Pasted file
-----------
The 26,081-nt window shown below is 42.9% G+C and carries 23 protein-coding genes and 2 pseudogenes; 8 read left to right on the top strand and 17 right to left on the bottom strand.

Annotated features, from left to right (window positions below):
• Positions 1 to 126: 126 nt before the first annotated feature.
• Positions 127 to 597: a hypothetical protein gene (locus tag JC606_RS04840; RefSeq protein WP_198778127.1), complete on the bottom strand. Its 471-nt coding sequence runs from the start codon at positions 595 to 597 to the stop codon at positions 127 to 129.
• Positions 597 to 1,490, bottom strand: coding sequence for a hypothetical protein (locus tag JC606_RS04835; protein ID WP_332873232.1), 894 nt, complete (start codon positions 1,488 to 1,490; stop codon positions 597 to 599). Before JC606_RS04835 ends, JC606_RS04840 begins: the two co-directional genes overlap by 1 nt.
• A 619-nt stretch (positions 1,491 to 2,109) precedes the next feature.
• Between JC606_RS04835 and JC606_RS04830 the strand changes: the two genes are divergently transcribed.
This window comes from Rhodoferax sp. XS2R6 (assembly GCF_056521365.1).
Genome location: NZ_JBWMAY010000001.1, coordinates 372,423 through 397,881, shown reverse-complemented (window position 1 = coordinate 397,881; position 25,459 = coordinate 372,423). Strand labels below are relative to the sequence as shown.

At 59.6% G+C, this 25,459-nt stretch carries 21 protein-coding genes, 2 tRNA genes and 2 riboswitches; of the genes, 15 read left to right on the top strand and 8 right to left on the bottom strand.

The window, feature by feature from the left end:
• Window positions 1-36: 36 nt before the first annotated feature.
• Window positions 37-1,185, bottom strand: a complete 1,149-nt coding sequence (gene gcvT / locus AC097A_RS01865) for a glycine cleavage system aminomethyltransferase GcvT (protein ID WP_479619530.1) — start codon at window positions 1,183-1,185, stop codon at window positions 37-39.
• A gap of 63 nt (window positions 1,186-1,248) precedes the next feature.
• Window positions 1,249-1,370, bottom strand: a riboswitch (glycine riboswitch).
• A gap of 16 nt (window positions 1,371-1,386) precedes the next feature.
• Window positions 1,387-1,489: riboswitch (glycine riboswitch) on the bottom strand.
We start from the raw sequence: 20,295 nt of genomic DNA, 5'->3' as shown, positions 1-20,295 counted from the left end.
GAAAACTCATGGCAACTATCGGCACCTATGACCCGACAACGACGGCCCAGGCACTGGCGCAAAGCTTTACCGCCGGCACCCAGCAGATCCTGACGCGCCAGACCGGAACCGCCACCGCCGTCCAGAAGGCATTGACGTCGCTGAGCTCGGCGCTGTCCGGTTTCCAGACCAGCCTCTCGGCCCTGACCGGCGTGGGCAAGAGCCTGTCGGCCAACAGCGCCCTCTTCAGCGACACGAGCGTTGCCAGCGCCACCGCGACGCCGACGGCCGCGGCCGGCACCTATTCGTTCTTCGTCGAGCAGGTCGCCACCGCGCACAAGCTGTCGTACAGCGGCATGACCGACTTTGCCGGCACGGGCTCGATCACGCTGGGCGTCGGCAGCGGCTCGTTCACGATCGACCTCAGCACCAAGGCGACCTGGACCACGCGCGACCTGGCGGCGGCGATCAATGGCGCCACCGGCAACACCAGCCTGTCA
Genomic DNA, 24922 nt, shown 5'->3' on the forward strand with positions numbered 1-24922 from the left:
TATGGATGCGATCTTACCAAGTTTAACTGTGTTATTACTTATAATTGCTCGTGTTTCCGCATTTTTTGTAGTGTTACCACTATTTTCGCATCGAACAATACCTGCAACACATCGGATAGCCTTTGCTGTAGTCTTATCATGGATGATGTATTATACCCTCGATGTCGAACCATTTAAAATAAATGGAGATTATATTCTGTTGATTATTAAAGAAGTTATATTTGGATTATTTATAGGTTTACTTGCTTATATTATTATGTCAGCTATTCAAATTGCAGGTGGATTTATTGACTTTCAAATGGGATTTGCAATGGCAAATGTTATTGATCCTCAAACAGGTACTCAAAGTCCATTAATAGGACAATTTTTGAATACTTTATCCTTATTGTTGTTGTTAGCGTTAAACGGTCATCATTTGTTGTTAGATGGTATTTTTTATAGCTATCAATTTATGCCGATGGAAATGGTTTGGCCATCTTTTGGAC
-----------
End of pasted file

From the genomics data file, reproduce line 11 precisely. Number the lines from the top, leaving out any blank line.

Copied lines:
The window, feature by feature from the left end: